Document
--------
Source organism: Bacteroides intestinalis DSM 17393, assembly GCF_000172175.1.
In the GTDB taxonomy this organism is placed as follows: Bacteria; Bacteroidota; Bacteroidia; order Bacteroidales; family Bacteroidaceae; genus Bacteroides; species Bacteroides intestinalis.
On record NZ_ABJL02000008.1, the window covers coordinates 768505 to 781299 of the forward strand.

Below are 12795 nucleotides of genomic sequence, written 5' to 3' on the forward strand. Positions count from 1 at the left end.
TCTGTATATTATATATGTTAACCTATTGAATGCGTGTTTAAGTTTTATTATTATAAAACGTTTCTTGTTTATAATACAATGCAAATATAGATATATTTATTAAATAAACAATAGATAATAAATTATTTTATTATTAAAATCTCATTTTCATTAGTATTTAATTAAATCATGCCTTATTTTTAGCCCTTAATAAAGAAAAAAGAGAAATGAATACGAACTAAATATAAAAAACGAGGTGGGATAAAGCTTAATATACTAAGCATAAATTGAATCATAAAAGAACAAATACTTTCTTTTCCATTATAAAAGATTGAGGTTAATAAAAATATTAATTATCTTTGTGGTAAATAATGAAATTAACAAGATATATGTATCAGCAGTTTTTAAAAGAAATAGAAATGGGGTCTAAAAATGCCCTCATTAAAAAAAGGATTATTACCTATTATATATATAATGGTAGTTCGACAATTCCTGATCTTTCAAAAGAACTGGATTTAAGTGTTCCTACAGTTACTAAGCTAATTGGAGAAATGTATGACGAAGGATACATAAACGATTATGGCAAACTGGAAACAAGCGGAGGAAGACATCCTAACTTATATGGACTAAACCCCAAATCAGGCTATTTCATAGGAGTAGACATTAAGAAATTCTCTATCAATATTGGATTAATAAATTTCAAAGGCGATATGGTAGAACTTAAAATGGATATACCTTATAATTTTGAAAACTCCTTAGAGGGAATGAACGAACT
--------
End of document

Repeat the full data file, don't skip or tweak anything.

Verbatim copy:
Source organism: Bacteroides intestinalis DSM 17393, assembly GCF_000172175.1.
In the GTDB taxonomy this organism is placed as follows: Bacteria; Bacteroidota; Bacteroidia; order Bacteroidales; family Bacteroidaceae; genus Bacteroides; species Bacteroides intestinalis.
On record NZ_ABJL02000008.1, the window covers coordinates 768505 to 781299 of the forward strand.

Below are 12795 nucleotides of genomic sequence, written 5' to 3' on the forward strand. Positions count from 1 at the left end.
TCTGTATATTATATATGTTAACCTATTGAATGCGTGTTTAAGTTTTATTATTATAAAACGTTTCTTGTTTATAATACAATGCAAATATAGATATATTTATTAAATAAACAATAGATAATAAATTATTTTATTATTAAAATCTCATTTTCATTAGTATTTAATTAAATCATGCCTTATTTTTAGCCCTTAATAAAGAAAAAAGAGAAATGAATACGAACTAAATATAAAAAACGAGGTGGGATAAAGCTTAATATACTAAGCATAAATTGAATCATAAAAGAACAAATACTTTCTTTTCCATTATAAAAGATTGAGGTTAATAAAAATATTAATTATCTTTGTGGTAAATAATGAAATTAACAAGATATATGTATCAGCAGTTTTTAAAAGAAATAGAAATGGGGTCTAAAAATGCCCTCATTAAAAAAAGGATTATTACCTATTATATATATAATGGTAGTTCGACAATTCCTGATCTTTCAAAAGAACTGGATTTAAGTGTTCCTACAGTTACTAAGCTAATTGGAGAAATGTATGACGAAGGATACATAAACGATTATGGCAAACTGGAAACAAGCGGAGGAAGACATCCTAACTTATATGGACTAAACCCCAAATCAGGCTATTTCATAGGAGTAGACATTAAGAAATTCTCTATCAATATTGGATTAATAAATTTCAAAGGCGATATGGTAGAACTTAAAATGGATATACCTTATAATTTTGAAAACTCCTTAGAGGGAATGAACGAACT